Valeo has established a good track record over the years for being a leader in this industry sector. Its share price has, however, been on a gradual downslope due to geopolitical factors affecting the industry, but analysts consider the stock as undervalued. The rollercoaster shape presented in the chart data reflects the cyclical nature of this business. Share prices are up 18.5% YTD, and analysts see an average appreciation of 6% in 2023 with a range of -25% up to 33% on the positive side.
Valeo is headquartered in Rio de Janeiro and listed on the B3 stock exchange in São Paulo, but the American depository receipts (ADRs), which are listed on the New York Stock Exchange (NYSE), offer international and US investors the chance to buy into the stock.
Rio Tinto Group (RIO)
Rio Tinto Group is a major mining consortium that was founded back in 1873 in Spain. Jointly headquartered today in London and Melbourne, Australia, it explores, mines and processes mineral ores across the globe. RIO is the second largest of its kind in the industry and has embarked upon a long-term program focused on conserving the environment. It processes many ores and minerals, including iron ore, aluminium, copper, various other minerals, and nickel. It is one of the larger producers of nickel, a market that has witnessed wild swings of late.
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With Rio, an investor partakes in several mineral developments with a very large company that operates primarily in Australia and Canada. It has weathered the chaos in commodity prices due to COVID-19 restrictions and appears ready to expand going forward. Share prices on the LSE have climbed from 2020 levels and recently spiked when China announced a relaxation in COVID-19 lockdowns.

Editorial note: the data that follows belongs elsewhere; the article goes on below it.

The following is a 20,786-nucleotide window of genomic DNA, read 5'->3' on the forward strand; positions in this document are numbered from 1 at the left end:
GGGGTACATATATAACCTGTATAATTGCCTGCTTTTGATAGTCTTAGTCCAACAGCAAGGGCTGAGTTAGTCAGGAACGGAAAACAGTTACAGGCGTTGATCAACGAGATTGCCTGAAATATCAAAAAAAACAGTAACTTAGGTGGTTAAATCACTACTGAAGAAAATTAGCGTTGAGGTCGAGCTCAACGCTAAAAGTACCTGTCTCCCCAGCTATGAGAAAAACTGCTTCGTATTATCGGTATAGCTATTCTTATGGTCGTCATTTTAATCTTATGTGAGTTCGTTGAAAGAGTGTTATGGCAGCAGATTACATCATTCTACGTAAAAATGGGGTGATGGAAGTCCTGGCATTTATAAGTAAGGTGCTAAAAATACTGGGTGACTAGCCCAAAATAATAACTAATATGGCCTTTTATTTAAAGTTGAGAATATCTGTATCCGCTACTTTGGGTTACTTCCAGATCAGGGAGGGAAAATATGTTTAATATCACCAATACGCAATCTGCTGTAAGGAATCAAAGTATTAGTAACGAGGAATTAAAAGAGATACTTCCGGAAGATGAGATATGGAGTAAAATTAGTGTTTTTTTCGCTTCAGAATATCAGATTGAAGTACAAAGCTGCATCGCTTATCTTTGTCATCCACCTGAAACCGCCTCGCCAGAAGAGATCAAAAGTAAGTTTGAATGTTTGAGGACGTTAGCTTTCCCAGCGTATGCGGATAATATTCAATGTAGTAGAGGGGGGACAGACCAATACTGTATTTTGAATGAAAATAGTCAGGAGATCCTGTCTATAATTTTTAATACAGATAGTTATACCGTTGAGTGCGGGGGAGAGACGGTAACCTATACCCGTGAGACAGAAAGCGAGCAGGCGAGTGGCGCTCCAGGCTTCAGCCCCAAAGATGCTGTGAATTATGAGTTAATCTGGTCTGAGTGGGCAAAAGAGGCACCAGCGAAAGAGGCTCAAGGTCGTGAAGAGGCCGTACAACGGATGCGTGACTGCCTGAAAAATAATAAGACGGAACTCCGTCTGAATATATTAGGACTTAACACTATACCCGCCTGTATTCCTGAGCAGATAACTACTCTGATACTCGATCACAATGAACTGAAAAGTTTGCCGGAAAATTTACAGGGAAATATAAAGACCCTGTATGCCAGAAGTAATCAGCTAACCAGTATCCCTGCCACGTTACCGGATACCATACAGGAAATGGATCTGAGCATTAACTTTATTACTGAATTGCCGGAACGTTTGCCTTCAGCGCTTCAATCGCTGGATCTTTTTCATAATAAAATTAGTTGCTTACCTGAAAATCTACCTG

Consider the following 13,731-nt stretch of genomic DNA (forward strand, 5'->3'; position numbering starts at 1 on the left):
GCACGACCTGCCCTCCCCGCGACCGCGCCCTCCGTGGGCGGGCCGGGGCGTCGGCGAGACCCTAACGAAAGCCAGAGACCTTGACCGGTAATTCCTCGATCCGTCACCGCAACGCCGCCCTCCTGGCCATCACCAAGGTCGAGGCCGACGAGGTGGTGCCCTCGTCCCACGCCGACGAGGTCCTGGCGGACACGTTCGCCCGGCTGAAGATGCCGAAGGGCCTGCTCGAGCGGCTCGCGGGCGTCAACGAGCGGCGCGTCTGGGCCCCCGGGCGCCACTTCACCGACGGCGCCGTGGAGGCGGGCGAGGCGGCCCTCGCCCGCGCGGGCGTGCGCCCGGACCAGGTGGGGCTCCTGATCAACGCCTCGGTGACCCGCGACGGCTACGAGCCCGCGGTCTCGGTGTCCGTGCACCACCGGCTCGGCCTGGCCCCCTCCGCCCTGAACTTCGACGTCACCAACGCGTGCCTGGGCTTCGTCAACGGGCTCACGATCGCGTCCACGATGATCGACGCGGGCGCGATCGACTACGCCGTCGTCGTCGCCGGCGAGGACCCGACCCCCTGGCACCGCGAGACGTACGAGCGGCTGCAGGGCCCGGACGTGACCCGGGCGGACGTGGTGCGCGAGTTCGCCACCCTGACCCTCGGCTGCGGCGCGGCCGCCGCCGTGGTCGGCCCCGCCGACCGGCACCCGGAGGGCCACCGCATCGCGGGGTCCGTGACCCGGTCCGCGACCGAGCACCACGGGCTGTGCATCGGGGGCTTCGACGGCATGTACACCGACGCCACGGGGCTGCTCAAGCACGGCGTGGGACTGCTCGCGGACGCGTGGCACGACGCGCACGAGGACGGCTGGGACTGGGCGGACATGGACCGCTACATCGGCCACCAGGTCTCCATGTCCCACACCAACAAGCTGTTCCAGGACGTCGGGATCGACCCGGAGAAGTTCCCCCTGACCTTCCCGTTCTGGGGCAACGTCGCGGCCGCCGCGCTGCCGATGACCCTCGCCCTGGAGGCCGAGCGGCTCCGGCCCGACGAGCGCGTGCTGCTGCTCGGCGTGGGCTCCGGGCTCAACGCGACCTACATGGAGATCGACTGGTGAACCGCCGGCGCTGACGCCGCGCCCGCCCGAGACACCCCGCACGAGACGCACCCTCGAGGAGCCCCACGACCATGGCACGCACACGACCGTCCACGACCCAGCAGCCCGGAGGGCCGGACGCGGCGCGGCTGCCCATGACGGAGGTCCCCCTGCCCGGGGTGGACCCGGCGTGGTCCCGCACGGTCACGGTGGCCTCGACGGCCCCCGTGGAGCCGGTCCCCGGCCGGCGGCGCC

Analysts on Wall Street are currently favourable regarding forecasts over the next year. Analysts who follow this stock foresee a range from -7.6% up to a high of 28.9%, with an average increase in share price of 7.4%. Rio Tinto, however, is a conservative firm, and its internal forecasts can dampen investor enthusiasm in the marketplace.
Sibanye-Stillwater Ltd (NYSE: SBSW)
Sibanye-Stillwater Ltd is a precious metals mining company that mines and processes palladium, platinum, rhodium, iridium, ruthenium, copper, chrome and nickel. Based in South Africa, it also has operations in the US, Zimbabwe, Canada and Argentina.